Like we said earlier, at small amounts, like 1 drink a day, the increase in breast cancer risk isn’t huge. But it is there, and the risk increases with every drink. Between 9,000-22,000 women each year will develop breast cancer due to alcohol consumption (read study here), and that’s no small thing.

What does the research say?

If you look at all the studies out there about alcohol and breast cancer—like in the entire world and over 30 years—you’ll see that researchers found different amounts of risk for 1 drink a day. So one study finds it’s 7% and another study almost 17%. That’s just the nature of observational science.

More than 100 studies have looked at drinking alcohol and the risk of breast cancer in women and they all found that the risk of breast cancer increases as alcohol consumption increases. No one can say with absolute certainty what the exact risk is, but we do know the range. We also know which studies are more scientifically rigorous (better) and which ones less so. It’s from the more rigorous studies and from the range of risk (10% up to almost 17%) that we arrived at 14%.

There’s less data on what happens if you drink those 7 drinks all at once, but some studies suggest that the risk might be even higher than 14% if you have five or more drinks at a time, or as it’s more commonly called, binge drink. You can read these studies here and here.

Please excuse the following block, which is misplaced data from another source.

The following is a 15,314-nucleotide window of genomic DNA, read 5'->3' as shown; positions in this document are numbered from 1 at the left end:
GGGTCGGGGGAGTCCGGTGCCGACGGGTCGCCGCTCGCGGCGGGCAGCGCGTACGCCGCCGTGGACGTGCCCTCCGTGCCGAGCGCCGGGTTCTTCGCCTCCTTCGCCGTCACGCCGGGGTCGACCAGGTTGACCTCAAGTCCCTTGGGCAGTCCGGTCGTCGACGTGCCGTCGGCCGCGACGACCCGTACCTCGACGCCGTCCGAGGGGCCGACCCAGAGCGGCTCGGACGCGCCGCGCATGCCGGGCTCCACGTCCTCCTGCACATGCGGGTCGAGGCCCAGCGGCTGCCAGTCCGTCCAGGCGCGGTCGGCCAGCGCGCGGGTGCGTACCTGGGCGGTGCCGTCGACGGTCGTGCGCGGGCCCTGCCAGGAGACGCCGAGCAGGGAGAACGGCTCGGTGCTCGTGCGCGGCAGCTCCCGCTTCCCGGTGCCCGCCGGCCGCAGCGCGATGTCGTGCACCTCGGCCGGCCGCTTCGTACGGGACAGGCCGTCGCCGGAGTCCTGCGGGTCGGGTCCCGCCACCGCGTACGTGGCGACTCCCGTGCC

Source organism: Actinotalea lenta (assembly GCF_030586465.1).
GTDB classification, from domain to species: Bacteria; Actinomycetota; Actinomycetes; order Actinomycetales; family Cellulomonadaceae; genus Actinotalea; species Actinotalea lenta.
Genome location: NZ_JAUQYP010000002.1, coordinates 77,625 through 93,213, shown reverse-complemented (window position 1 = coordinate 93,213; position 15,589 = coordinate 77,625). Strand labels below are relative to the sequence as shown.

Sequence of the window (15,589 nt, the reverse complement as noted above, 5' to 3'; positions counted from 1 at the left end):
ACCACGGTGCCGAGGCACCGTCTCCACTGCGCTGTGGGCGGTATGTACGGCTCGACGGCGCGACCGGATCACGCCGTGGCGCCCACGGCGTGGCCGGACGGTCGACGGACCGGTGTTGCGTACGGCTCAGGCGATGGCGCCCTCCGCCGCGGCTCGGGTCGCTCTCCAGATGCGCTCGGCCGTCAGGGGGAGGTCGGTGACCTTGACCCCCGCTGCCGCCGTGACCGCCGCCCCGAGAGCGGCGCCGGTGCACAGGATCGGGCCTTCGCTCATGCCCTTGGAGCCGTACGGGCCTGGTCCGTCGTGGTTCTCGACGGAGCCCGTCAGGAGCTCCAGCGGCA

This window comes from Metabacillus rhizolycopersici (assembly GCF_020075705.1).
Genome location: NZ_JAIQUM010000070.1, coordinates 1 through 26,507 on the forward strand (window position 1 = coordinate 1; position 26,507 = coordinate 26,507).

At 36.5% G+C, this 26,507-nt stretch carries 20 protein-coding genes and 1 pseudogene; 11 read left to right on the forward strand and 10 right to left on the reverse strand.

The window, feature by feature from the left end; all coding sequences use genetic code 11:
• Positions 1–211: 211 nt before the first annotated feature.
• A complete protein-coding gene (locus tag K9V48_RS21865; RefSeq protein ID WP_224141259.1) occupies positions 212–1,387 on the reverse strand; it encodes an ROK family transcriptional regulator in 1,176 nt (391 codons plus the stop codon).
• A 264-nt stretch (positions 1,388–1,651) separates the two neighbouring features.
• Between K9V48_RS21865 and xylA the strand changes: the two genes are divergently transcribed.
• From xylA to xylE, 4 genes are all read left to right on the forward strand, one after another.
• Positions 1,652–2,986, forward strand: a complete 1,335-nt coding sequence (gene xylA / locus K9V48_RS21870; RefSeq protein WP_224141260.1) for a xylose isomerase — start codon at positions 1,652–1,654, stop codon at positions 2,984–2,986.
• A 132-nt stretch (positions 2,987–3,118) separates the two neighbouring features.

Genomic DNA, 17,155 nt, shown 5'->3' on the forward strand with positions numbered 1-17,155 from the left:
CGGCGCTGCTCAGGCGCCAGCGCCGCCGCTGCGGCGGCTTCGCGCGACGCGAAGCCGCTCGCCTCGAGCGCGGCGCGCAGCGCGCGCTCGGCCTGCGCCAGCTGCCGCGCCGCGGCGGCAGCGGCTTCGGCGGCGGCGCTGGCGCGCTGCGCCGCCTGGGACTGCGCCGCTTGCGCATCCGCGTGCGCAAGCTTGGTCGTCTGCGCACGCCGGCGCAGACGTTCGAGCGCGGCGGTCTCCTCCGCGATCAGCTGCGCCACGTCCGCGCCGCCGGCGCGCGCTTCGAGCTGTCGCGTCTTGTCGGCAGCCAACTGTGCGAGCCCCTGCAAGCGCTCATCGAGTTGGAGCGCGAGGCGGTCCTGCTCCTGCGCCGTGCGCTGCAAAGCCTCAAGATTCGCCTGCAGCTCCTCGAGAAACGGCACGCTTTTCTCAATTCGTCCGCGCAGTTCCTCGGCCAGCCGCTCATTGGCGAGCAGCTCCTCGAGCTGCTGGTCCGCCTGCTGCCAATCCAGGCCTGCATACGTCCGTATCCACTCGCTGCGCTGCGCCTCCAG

We’re going to summarize two important studies that we looked at and provide the links so you can look at them, too.

Study 1

A meta-analysis (fancy term for taking a bunch of studies and combining their data into one big study) of 53 studies showed that women who drank more than 45 grams of alcohol per day (approximately 3 drinks) were 1.5 times more likely to develop breast cancer than women who didn’t drink. And the meta-analysis found that for every 10 grams of alcohol consumed every day–that’s less than one drink for we Americans (our drinks are usually 14 grams!)—there was a 7% increase in the risk of breast cancer. This translates to about a 10% risk per drink in the US. Read the study for yourself.

Study 2

The Million Women Study in the United Kingdom (which included more than 28,000 women with breast cancer) found that at low and moderate drinking, every 10 grams of alcohol consumed per day, the risk of breast cancer increased by 12%. This translates to about a 17% risk per drink in the U.S. Read the study for yourself.

So, what does all this mean?

Alcohol is bad for you. Big yikes.

But it’s not just bad because it increases your risk of breast cancer. It also causes 7 different kinds of cancers, like mouth, throat, esophagus and colon. Yuck.

Yeah, but everything causes cancer. What’s the point?

Well, the point is, drinking is something you can control. You can’t control things like being born female, or your genes, or when you got your period—all things that increase your risk of breast cancer (learn more about the risks you can’t control on our Resources page).

But you can control how much you drink. So why not control what you can?

We’re not saying give up alcohol completely, although if you do do that, we applaud you! We’re just saying, drink less for your breasts.

They’ll thank you for it.